In today’s political climate, there are certainly a lot of issues on the table to be addressed, such as the economy, the war in Iraq, whether a black man should be allowed to run the country, etc. Well, actually, Senator Barack Obama is technically bi-racial, so does that really count? I keep having these visions of thousands of racist political operatives descending upon the Pepsi Center in white robes and carrying a thick rope. Scary. Aside from the yahoos that were arrested Tuesday, for plotting to assassinate Obama (mainly because of his race), I hope that it is safe to say that the racialists are safely in the margins. Some issues seem more valid than others, so I decided to go out and interview some of the protesters to see what these protesters were about and if they were debating real issues.
Most of the groups seemed to be pretty warm to the idea of Barack Obama becoming president. Some were protesting to try to bring positive attention to areas mostly ignored by Obama and the Democrats, such as immigration reform and Veterans advocacy. Not all groups however, were singing the praises of the Democratic front-runner. Some groups, such as the Communist Party, were trying to bring awareness to the analogousness of the Democratic and Republican parties, and bring light to Obama’s entrenchment to the system.
The more I walked through the park, the more the event seemed like an orgy of weirdness. There were scattered groups of protesters ranging from marijuana advocates (they were all passed out in the grass surrounded by Twinkie wrappers), various war protesters, Jesus freaks, Jesus geeks, the Communist party, Ralph Nader supporters, the usual voting advocacy groups such as “Rock the Vote,” and of course, plenty of cops. One particularly strange group was promoting the idea of reproducing the Hispanic population to start an uprising.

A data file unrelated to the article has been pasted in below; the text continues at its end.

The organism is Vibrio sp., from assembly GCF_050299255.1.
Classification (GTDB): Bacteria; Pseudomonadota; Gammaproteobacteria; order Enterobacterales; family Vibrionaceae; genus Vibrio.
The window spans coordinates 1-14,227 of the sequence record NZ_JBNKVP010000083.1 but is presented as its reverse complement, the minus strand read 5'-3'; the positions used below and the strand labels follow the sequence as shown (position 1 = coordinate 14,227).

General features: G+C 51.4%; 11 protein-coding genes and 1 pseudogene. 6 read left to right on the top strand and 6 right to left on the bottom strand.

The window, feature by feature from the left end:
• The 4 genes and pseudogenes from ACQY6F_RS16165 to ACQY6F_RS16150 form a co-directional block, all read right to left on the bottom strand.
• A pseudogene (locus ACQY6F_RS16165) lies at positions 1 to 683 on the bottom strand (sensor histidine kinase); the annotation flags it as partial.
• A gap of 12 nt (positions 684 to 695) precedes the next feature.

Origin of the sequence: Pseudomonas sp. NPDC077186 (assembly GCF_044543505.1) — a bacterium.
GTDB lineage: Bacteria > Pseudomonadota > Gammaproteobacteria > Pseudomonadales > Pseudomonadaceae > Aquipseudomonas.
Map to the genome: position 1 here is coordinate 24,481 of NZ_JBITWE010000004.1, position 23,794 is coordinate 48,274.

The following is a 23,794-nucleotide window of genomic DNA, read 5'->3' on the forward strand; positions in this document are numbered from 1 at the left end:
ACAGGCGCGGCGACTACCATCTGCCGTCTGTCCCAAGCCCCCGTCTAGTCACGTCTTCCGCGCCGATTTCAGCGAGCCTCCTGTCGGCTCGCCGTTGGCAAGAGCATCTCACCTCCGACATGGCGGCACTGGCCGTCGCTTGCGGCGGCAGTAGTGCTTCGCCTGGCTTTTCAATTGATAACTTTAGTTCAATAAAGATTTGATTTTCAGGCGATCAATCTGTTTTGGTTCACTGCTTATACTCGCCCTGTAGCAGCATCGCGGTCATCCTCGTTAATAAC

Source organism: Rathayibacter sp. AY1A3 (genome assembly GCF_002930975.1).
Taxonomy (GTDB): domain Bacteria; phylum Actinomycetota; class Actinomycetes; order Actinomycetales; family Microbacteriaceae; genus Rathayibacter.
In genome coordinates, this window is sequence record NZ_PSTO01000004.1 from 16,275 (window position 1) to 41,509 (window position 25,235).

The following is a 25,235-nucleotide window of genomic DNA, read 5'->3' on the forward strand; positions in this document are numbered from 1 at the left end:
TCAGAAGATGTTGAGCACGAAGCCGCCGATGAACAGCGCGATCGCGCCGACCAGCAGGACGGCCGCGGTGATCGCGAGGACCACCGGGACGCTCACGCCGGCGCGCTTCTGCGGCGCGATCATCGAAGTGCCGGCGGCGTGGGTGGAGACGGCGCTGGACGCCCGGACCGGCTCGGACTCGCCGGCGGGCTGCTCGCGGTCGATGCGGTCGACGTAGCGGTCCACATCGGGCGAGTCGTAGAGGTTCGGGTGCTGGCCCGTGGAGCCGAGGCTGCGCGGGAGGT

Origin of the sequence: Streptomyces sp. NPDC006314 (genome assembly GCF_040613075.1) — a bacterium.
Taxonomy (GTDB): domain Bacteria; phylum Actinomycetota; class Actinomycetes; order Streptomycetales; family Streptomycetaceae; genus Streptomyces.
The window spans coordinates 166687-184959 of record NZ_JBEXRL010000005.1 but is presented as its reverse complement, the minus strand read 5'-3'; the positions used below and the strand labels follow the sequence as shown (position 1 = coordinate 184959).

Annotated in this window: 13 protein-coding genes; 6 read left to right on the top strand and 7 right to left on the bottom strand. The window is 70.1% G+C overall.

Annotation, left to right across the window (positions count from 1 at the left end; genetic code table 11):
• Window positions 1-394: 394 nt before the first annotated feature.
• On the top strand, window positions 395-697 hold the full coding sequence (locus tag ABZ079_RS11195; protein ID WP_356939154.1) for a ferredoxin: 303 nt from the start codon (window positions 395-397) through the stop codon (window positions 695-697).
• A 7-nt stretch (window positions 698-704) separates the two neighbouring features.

One protester caught my eye as she held a modest cardboard sign that read: “Who Represents Me?” She was by herself and decided to demonstrate without the support of any group. She was protesting the lack of current representation based on the issues that were important to her, such as the divisions between the rich and poor and how influential rich politicians are. Even though she does not believe that she is represented, she still plans to vote.
Overall, the general mood was amiable enough. I only saw a few hecklers trying to rile up the crowd with bigoted slurs, but they were mostly ignored and the park was alive with conflicting ideas and agendas being reasonably discussed among groups. One thing that I did not see was a great unifying movement or idea to homogenize the crowds. Also, ostensibly, no overtly pro-Republican protesters.
It was pretty neat to walk through the park and see all of these ideas being exchanged in an open manner, and without police involvement. The protesters have mostly thinned out as the week has gone on, but the police force has remained ubiquitous. There is a major immigration march set for Thursday to end at Invesco Field where Obama is scheduled to give his acceptance speech. Many Denver Hispanic residents are disappointed at Obama’s failure to adequately address the immigration issue. The hope is that this gathering at the doorstep of who could potentially become our next president, will bring them into the spotlight so that Obama will have no other choice but to respond. Is the worst over or will there be an escalation during the last hurrah?COMING NEXT: